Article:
In a previous article, we explored Miranda rights. As previously discussed, a police officer must read you your Miranda rights when you are in a custodial interrogation. However, there are certain exceptions to this general rule, which are highlighted below.
Routine Traffic Stops for Traffic Violations
A routine traffic stop does involve a significant restraint of a driver’s freedom. However, it has been held that a typical roadside detention does not place the driver “in custody” under the Miranda requirements. This is because it does not involve the kind of restraint that is typical to a formal arrest, such as being confined to a room or being handcuffed.
This covers situations in which the suspect does not know that the person who is asking him or her questions is an undercover officer or police agent. This exception exists because a suspect who is unaware that he or she is speaking with an undercover officer or agent would not feel the same type of coercion that the Miranda rights were designed to protect.
Standard Booking Questions
After a suspect is arrested and brought to jail, a correctional officer will normally “book” the suspect. The booking process includes:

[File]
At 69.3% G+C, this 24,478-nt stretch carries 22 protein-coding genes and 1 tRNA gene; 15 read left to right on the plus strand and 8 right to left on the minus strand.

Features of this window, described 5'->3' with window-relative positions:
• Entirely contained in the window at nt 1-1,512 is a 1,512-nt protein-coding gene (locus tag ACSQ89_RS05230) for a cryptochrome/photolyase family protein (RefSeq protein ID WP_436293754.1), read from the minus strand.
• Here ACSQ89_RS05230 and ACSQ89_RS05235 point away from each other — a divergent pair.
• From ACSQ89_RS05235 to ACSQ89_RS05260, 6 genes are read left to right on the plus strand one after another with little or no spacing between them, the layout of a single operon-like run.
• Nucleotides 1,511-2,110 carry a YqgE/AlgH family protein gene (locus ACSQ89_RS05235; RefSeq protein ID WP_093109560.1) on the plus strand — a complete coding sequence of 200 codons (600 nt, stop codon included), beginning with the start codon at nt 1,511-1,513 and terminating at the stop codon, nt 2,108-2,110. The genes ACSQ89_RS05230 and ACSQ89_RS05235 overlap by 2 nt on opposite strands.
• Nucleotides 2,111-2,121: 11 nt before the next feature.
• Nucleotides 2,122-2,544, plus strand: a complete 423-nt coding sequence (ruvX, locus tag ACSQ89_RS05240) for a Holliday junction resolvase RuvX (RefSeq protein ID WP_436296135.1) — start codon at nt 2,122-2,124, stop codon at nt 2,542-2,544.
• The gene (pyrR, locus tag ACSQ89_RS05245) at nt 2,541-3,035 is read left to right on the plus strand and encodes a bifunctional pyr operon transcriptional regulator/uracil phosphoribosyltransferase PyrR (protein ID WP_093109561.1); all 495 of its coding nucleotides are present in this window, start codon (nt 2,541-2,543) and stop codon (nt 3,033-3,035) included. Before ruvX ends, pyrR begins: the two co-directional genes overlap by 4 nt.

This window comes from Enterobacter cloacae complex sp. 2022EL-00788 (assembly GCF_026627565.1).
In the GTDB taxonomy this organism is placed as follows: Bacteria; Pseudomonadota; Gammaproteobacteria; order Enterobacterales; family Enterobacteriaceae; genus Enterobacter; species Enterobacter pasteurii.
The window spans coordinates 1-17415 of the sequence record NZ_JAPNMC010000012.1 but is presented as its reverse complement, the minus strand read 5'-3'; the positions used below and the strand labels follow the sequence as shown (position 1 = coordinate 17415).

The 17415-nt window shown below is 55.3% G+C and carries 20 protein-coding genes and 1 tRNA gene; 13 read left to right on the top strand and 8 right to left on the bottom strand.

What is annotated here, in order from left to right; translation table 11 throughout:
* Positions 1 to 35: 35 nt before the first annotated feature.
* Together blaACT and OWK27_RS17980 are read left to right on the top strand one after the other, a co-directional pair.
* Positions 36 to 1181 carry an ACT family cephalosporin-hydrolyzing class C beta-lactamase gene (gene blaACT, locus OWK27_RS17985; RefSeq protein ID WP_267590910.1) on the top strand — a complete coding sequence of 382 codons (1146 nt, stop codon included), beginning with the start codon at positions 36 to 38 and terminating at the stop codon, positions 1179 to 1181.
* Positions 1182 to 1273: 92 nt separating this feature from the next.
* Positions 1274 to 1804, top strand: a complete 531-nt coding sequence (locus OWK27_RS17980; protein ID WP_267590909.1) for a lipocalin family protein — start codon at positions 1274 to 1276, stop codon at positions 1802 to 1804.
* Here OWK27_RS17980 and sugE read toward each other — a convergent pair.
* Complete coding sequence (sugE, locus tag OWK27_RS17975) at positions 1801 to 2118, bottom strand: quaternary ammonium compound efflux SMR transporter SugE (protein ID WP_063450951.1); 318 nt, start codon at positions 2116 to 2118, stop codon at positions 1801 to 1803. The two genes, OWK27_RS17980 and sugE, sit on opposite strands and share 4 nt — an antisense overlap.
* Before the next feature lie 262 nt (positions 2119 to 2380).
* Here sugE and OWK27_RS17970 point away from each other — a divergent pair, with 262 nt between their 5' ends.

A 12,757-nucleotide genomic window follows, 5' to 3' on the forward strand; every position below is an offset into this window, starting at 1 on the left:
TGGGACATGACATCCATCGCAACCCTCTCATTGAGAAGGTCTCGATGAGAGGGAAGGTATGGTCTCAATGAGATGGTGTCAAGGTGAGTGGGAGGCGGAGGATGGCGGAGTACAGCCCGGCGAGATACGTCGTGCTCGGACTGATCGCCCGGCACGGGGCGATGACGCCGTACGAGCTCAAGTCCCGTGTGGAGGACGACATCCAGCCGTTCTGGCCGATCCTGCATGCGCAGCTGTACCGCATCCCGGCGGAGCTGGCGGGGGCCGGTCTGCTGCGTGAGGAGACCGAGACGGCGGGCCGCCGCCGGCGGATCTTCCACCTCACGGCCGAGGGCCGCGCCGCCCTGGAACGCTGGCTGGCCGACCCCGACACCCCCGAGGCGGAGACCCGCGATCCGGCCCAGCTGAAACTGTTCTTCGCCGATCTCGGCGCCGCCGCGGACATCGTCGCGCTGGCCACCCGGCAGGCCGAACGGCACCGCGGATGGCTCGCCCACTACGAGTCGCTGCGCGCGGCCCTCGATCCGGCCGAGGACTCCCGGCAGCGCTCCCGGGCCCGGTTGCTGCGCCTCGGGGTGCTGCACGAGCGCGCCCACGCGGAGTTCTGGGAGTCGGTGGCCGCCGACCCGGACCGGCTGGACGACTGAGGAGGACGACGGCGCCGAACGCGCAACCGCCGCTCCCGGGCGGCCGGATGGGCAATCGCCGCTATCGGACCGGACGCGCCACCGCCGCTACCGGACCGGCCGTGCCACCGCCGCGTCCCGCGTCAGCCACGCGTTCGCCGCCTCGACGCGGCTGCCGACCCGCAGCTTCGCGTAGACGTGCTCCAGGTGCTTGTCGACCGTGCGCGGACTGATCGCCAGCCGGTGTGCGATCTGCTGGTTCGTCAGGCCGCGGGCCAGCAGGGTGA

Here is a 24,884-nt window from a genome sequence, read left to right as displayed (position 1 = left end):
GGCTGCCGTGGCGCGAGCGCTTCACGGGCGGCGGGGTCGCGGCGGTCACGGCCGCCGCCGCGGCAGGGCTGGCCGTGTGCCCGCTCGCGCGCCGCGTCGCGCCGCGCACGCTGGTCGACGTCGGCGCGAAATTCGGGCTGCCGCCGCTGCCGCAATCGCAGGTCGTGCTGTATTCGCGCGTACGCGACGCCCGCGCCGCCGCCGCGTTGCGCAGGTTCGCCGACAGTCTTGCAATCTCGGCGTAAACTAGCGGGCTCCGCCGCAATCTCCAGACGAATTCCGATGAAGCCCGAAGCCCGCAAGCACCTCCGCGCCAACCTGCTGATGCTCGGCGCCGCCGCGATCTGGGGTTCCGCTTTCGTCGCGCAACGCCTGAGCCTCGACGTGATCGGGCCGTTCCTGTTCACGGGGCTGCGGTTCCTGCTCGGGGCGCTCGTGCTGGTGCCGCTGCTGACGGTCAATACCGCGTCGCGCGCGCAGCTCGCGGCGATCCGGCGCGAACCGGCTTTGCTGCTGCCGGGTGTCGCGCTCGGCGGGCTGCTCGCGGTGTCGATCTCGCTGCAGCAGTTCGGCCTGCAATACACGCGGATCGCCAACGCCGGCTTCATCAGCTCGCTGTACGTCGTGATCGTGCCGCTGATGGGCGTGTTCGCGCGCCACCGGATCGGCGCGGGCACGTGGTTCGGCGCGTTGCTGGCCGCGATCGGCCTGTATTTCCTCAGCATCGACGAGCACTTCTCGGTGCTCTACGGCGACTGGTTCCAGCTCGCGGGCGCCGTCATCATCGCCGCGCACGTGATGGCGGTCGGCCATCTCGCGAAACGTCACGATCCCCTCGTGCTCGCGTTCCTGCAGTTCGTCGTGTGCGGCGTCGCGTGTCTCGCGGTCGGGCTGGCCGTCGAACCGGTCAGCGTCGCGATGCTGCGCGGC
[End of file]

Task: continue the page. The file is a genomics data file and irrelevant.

- Taking the suspect’s photo (mugshot) and fingerprints;
- Inventorying any personal possessions, such as a wallet, purse, and clothing; and
- Asking booking questions
The booking questions are routine and intended to collect basic identifying information and ensure the safety and security of all people in the jail. These may include name, address, date of birth, social security number, current use of drugs and alcohol, as well as health and physical conditions. These are not considered part of an interrogation because they are not designed to elicit incriminating information. Furthermore, the booking stage is not considered a critical stage, at which a suspect has a right to legal representation. Instead, it is simply an administrative process.
This exception most often applies in situations involving weapons or dangerous items. It may also apply when officers are trying to locate an armed accomplice or an injured person. However, the exception only applies if the officer’s questions focus on the issue causing the safety concern and if he or she did not design these questions to elicit incriminating evidence.
This applies when officers are responding to a potential emergency. The following elements must be met for this exception to apply:
- The police have a reasonable basis to believe that their immediate help is needed because of an emergency involving personal injury or property damage;
- The officers are not secretly motivated by the desire to arrest someone and seize evidence; and
- There is reason to believe that the emergency condition is nearby.
If you believe that your Miranda rights have been compromised and an exception to the rule does not apply, please contact the attorneys at Shein & Brandenburg. Our team will dedicate itself to your case and ensure that if your rights were not previously protected, that they will be in court.